by Jeff Sovern
[Chopra's] aggressive past statements coupled with the power and high profile that comes with the CFPB job could lead to some pointed questions from GOP lawmakers at his hearing, and potential opposition from some members on the Senate floor. Democrats hold a razor thin majority, with Vice President Kamala Harris casting a tiebreaking vote.
Some critics may bristle at Chopra’s use of more inflammatory language about business malfeasance than the tone set by Kraninger.
To some observers, Chopra is reminiscent of former CFPB Director Richard Cordray, who issued press releases creating headline risk for large public companies. Chopra’s chief of staff at the FTC, Jen Howard, had been the CFPB’s assistant communications director under Cordray. If Chopra is confirmed, she is expected to become the CFPB’s chief of staff, sources said.
“He will be at least as aggressive as former Director Cordray, if not more so,” said Lucy Morris, a partner at Hudson Cook and a former CFPB deputy enforcement director who worked with Chopra in the CFPB’s early years. “His statements are very hard-hitting and the language is quite charged.”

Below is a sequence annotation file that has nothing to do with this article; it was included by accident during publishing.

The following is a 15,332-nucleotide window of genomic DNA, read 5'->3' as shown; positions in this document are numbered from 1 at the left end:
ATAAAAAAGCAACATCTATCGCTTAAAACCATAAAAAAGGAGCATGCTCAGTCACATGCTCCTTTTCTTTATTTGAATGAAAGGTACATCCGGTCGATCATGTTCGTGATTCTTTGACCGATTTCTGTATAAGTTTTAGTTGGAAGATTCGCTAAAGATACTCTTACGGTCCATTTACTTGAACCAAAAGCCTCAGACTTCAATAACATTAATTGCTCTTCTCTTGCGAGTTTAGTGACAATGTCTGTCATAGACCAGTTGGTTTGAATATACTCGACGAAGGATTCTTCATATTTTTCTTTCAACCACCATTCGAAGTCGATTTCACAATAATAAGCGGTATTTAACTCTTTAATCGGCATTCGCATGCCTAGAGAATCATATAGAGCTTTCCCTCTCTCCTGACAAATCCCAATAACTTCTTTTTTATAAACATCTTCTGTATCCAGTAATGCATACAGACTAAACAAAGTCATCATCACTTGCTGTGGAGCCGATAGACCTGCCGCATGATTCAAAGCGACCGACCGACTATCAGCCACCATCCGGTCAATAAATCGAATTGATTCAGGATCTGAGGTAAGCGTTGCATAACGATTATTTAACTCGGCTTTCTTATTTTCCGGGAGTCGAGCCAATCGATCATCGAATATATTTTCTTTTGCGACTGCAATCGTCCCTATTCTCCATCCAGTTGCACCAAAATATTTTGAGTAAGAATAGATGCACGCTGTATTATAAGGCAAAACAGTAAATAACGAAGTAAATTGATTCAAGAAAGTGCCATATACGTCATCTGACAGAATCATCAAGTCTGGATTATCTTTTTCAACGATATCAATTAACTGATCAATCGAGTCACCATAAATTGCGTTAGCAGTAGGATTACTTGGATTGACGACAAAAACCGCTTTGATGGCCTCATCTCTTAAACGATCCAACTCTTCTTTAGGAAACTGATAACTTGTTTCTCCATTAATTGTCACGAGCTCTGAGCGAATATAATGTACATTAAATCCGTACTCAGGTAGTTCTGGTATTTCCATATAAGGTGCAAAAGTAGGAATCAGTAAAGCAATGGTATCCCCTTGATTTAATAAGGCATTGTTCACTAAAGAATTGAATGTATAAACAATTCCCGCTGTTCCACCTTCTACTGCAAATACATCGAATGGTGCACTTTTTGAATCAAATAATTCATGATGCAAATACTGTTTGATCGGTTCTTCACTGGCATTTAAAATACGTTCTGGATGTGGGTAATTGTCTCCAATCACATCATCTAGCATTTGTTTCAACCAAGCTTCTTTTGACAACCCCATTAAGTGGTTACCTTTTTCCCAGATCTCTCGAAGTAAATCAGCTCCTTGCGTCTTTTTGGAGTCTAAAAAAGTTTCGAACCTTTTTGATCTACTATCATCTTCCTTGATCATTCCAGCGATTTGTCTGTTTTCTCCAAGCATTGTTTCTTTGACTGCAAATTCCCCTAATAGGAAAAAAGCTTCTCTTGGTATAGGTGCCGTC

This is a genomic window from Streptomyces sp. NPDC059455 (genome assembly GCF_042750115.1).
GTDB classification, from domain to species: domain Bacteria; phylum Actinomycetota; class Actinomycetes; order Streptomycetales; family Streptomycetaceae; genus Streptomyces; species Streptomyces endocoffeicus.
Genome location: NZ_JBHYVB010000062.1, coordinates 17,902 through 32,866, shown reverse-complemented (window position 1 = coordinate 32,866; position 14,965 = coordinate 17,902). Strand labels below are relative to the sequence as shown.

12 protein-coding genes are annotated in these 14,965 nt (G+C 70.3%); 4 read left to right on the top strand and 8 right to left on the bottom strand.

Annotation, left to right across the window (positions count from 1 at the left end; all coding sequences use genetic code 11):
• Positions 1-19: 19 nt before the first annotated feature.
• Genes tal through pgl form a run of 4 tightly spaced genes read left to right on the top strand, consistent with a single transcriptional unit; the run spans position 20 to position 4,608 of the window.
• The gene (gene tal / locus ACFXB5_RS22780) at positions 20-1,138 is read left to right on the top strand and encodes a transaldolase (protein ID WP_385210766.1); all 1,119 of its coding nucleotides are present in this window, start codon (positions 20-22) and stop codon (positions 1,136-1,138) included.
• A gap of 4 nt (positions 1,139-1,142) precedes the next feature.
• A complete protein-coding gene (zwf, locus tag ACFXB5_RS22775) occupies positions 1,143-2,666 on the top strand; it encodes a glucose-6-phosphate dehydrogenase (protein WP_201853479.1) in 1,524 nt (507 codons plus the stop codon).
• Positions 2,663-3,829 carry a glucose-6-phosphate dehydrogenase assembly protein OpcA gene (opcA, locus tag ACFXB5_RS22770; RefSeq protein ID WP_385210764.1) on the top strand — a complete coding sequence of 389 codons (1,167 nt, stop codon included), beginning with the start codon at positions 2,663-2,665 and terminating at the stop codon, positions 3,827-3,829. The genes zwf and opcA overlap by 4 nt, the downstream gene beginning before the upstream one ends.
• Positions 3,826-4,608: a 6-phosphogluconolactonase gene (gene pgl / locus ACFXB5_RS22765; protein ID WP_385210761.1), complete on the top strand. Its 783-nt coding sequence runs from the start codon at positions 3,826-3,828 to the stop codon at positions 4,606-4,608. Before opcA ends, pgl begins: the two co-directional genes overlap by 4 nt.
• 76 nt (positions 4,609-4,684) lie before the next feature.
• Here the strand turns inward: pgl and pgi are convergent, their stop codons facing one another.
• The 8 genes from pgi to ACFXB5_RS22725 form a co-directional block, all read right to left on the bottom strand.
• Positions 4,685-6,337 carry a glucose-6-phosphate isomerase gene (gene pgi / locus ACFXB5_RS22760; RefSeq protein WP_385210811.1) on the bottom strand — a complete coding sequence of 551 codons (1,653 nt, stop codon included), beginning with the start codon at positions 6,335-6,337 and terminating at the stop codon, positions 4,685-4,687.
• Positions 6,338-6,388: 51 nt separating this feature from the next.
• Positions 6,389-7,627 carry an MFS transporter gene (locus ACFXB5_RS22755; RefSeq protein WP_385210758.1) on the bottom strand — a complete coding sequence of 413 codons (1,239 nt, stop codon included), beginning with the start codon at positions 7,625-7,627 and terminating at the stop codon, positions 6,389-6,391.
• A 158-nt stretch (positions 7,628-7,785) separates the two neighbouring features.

His public comments and tweets provide a road map for how he would govern as the nation’s top cop for enforcing consumer financial laws.
“He has a very lengthy consumer protection record,” said Linda Jun, senior policy counsel at the Americans for Financial Reform Education Fund. “He believes in meaningful accountability. When people are harmed and companies break the law, he thinks there needs to be consequences.”
Ballard Spahr held a very informative webinar about what to expect from Chopra, with guest Richard Cordray. If you missed the webinar, you can listen to the last two episodes of their Consumer Financial Monitor Podcast, which recycled much, if not all, of the webinar's content. The Ballard podcast is one of my favorites consumer law podcasts, by the way.